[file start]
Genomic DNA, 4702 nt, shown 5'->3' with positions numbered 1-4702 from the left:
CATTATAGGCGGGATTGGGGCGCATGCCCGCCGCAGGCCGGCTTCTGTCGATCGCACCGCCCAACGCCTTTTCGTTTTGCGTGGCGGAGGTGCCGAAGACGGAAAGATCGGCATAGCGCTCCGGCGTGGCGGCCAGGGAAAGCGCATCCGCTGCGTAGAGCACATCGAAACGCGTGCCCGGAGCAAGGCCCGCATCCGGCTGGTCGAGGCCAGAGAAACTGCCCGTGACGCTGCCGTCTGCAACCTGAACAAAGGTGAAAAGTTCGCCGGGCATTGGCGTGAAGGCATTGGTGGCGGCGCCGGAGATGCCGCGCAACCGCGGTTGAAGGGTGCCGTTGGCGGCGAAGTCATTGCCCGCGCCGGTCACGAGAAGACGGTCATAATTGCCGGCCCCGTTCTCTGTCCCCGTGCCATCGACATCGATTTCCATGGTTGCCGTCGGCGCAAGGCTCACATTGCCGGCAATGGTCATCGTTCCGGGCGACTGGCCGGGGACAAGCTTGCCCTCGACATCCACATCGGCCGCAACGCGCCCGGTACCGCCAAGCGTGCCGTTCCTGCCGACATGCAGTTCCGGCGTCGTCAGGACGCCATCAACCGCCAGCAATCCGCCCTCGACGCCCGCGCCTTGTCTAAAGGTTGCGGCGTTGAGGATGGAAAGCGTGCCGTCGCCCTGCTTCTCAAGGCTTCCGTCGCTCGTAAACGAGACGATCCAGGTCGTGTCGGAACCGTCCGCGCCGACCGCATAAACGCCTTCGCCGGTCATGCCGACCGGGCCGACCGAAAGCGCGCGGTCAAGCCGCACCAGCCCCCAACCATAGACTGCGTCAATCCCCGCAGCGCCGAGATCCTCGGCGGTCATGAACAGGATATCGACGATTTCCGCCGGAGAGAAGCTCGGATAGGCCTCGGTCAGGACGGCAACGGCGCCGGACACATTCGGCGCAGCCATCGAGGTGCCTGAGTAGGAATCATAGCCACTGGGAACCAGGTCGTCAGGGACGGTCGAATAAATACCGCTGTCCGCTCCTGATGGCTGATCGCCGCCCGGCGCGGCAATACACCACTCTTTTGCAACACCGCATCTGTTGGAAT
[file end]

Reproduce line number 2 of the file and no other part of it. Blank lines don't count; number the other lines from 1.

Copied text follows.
CATTATAGGCGGGATTGGGGCGCATGCCCGCCGCAGGCCGGCTTCTGTCGATCGCACCGCCCAACGCCTTTTCGTTTTGCGTGGCGGAGGTGCCGAAGACGGAAAGATCGGCATAGCGCTCCGGCGTGGCGGCCAGGGAAAGCGCATCCGCTGCGTAGAGCACATCGAAACGCGTGCCCGGAGCAAGGCCCGCATCCGGCTGGTCGAGGCCAGAGAAACTGCCCGTGACGCTGCCGTCTGCAACCTGAACAAAGGTGAAAAGTTCGCCGGGCATTGGCGTGAAGGCATTGGTGGCGGCGCCGGAGATGCCGCGCAACCGCGGTTGAAGGGTGCCGTTGGCGGCGAAGTCATTGCCCGCGCCGGTCACGAGAAGACGGTCATAATTGCCGGCCCCGTTCTCTGTCCCCGTGCCATCGACATCGATTTCCATGGTTGCCGTCGGCGCAAGGCTCACATTGCCGGCAATGGTCATCGTTCCGGGCGACTGGCCGGGGACAAGCTTGCCCTCGACATCCACATCGGCCGCAACGCGCCCGGTACCGCCAAGCGTGCCGTTCCTGCCGACATGCAGTTCCGGCGTCGTCAGGACGCCATCAACCGCCAGCAATCCGCCCTCGACGCCCGCGCCTTGTCTAAAGGTTGCGGCGTTGAGGATGGAAAGCGTGCCGTCGCCCTGCTTCTCAAGGCTTCCGTCGCTCGTAAACGAGACGATCCAGGTCGTGTCGGAACCGTCCGCGCCGACCGCATAAACGCCTTCGCCGGTCATGCCGACCGGGCCGACCGAAAGCGCGCGGTCAAGCCGCACCAGCCCCCAACCATAGACTGCGTCAATCCCCGCAGCGCCGAGATCCTCGGCGGTCATGAACAGGATATCGACGATTTCCGCCGGAGAGAAGCTCGGATAGGCCTCGGTCAGGACGGCAACGGCGCCGGACACATTCGGCGCAGCCATCGAGGTGCCTGAGTAGGAATCATAGCCACTGGGAACCAGGTCGTCAGGGACGGTCGAATAAATACCGCTGTCCGCTCCTGATGGCTGATCGCCGCCCGGCGCGGCAATACACCACTCTTTTGCAACACCGCATCTGTTGGAAT